The divided highway which straddles this tiny country church is the only hint that a metropolitan area of more than 800,000 people lies just thirty minutes to the north. Otherwise, this serene spot on the prairie is a place out of time, a remote spot on the table-flat plains that were once the bottom of glacial Lake Agassiz.
This church, however, is the last structure from what was once its own metropolitan area. Union Point United Church is all that remains of a Manitoba ghost town once known as Union Point.
Union Point once had a post office, a school, a general store, and a town hall. It was founded and named due to its location, which was a junction of several modes of transportation–steamboats on the Red River, steam trains, and stage coaches from The Red River Trail all used Union Point as a stopping point for provisions.
The original church that was built here in those pioneer days was destroyed in a fire in 1939, but Union Point United was rebuilt in 1940.
The Red River Trail eventually became a single, two-lane blacktop we know today as Highway 75, once part of the Meridian Highway. In 1988, Highway 75 became a divided highway when the southbound lanes were added, leaving Union Point Church in the median, with highway traffic speeding by on both sides.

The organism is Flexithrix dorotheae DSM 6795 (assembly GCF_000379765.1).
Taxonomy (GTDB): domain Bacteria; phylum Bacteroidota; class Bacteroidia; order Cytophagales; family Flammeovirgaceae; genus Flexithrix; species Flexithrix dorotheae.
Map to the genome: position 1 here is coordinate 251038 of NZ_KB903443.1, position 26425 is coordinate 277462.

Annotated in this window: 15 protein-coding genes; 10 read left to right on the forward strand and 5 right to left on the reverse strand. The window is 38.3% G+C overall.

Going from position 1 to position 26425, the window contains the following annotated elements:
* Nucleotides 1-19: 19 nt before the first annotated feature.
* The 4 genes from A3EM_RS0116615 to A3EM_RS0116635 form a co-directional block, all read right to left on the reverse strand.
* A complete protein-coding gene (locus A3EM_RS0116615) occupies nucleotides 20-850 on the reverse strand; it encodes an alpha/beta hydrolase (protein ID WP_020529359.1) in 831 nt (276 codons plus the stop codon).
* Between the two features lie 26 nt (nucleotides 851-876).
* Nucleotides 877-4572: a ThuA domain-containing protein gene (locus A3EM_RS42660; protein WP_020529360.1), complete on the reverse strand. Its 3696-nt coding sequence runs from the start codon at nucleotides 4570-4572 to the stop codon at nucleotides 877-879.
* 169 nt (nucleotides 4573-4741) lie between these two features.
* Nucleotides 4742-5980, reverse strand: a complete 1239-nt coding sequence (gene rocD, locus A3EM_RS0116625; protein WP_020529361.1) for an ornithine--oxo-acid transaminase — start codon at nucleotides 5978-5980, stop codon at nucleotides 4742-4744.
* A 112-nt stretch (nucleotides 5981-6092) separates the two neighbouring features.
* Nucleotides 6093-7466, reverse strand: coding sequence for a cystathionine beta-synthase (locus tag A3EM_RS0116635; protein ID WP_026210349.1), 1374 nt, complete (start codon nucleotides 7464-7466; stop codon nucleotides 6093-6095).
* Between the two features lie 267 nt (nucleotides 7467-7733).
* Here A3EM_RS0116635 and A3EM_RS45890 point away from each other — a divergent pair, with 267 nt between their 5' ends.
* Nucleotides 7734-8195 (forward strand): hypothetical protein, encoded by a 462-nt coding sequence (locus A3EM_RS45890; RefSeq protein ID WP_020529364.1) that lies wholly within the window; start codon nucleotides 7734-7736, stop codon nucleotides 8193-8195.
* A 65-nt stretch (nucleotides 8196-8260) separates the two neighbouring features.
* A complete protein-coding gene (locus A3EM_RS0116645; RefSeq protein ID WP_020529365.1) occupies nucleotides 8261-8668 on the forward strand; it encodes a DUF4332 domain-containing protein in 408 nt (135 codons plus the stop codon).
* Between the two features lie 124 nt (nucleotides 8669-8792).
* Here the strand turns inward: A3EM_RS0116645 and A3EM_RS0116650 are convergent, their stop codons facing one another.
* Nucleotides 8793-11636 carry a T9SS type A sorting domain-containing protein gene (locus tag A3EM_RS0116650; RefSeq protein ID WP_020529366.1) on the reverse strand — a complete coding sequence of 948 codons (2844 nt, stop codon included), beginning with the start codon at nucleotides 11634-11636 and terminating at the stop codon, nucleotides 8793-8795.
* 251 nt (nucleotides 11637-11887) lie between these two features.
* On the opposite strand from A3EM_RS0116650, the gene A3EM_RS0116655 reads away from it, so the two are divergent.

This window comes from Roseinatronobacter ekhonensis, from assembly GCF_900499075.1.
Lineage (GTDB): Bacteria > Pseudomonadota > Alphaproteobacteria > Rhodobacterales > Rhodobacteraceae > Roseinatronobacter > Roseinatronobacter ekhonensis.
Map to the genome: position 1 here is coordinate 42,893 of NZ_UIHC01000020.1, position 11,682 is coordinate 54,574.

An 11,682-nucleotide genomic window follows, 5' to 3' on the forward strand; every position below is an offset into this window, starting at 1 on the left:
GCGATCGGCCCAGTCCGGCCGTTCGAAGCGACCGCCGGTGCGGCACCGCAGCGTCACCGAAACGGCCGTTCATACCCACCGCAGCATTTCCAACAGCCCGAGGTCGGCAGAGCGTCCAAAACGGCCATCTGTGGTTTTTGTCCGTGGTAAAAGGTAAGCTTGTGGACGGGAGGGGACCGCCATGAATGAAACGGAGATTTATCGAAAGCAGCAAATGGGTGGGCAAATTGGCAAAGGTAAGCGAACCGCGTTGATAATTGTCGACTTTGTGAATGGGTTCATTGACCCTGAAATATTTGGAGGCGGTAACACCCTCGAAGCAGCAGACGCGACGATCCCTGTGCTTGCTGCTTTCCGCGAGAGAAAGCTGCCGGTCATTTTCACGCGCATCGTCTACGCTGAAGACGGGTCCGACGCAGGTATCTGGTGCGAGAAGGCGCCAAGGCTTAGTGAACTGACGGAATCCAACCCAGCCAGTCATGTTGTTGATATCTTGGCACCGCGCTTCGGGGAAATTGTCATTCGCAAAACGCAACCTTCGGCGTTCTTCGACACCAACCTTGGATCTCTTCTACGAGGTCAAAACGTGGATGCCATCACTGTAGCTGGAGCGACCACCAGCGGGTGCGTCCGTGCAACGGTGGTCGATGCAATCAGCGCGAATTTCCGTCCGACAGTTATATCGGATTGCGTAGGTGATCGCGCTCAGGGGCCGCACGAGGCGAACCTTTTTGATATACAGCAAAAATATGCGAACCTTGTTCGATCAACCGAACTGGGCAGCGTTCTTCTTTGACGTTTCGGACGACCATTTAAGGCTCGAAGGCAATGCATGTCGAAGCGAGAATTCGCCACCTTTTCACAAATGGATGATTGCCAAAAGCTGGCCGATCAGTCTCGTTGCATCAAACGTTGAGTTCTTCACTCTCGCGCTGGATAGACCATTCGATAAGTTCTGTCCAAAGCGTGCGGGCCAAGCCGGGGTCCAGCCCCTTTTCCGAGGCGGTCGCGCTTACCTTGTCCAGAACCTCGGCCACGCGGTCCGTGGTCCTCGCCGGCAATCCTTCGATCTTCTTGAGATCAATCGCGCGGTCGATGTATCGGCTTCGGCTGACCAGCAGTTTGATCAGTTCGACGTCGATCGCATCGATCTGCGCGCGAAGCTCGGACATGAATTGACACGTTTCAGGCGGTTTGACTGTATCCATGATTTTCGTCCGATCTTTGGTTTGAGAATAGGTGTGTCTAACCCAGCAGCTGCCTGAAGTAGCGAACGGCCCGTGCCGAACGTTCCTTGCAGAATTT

They stopped holding services in this church in 1960, and it was almost torn down in 2005, but two area families bought the property for $1 and have since volunteered their time as caretakers.
Bill Redekop wrote about this place for the Winnipeg Free Press in 2013, and Ken Gigliotti captured the photo below, inside the sanctuary, which holds 80 parishioners.
This church is designated Manitoba Municipal Heritage Site number 342, and is described as a “Gothic Revival-style structure that succeeded an 1887 Presbyterian facility.”
An eighteen-wheeler rumbles by, heading south, toward Morris.
The stone on the right is the headstone of Daniel Lowe, who was the first burial in the Union Point Cemetery. He was the landowner who donated the land for this church and cemetery.
The foundation is not in great shape. It would be nice to see the caretakers get some assistance in preserving this little church, which has become a roadside sanctum for a congregation of travelers who visit two or three at a time.
Photos by Troy Larson except where noted, original content copyright © 2016 Sonic Tremor Media